The Interview Is Still a Big Deal in North Korea

Seth Rogen and James Franco in The Interview. Photo: Sony Pictures

The Hollywood Reporter sent one of its reporters to South Korea, near the DMZ, to see what the deal was with those ongoing Interview balloon drops. It's been four months since the film hit theaters and caused international drama (including some major hacking woes for Sony). Though The Interview has fallen out of Stateside conversation, it's still being used as an anti-propaganda tool overseas. Human-rights activists and North Korean defectors living in South Korea are reportedly trying to smuggle subtitled, 12-minute versions of The Interview into the Hermit Kingdom to encourage more defections, as well as a revolt against the Supreme Leader, Kim Jong-un.

While CNN reported that unmanned balloons dropped 80,000 copies of The Interview earlier this year, the man who sent them tells THR it was more like 200. A rival balloonist (yeah, real thing) is also refuting that number because he says his competition doesn't bother tracking wind currents. Another defector used a "secret method" to smuggle in 500 bootleg copies of the full-length film upon its release last December. It's unclear exactly how many copies of The Interview are floating around North Korea, but the balloonists feel there aren't enough.

South Korean government officials, however, are urging media smugglers to stop sending material north because the nation has deemed such shenanigans a "de facto declaration of war." South Korean police actually twice prevented one of the balloonists THR was following from launching DVDs and USBs. THR's sources say there are definitely people in North Korea who have watched some or all of the film illegally, and the reactions have been "explosive." Some are reportedly "thirsting for more" of The Interview. A government official said, "Common sense dictates this movie is a problem, and rightly so." No kidding — look at this technique that North Korea allegedly uses for confiscating outside media:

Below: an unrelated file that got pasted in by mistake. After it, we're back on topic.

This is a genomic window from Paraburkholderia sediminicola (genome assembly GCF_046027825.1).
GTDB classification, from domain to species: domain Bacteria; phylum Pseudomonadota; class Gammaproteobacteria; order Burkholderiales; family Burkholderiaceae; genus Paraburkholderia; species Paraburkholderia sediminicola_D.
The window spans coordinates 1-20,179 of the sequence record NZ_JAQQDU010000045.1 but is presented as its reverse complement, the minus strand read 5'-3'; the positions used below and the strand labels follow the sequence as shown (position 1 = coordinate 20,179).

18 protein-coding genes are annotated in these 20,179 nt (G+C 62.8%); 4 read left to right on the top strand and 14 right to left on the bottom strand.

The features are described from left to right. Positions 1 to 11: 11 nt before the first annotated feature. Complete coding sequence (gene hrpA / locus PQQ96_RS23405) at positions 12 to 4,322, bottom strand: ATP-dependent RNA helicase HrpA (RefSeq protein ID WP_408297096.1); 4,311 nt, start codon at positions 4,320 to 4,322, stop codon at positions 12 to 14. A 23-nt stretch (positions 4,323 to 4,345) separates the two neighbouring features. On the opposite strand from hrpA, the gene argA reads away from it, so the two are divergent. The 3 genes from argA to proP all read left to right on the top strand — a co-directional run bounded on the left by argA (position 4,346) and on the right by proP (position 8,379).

Authorities shut down power before searching residences in order to disable the eject button on DVD players. Those caught with illicit movies or TV shows are shipped to concentration camps for several years. In 2013, 80 people were executed publicly during a single day, many for watching illegal media as benign as South Korean soap operas.

During the next few days, another one of the media-smuggling groups THR was following will attempt to send more than 14 more balloons, with GPS trackers. This way they can actually see where these things are going and if they're effectively reaching North Koreans. The balloons will reportedly include The Interview, as well as clips from Team America: World Police. Oh, and last but not least: One defector is also trying to send this video to North Koreans. It's the true definition of a must-watch, no matter what nation you live in: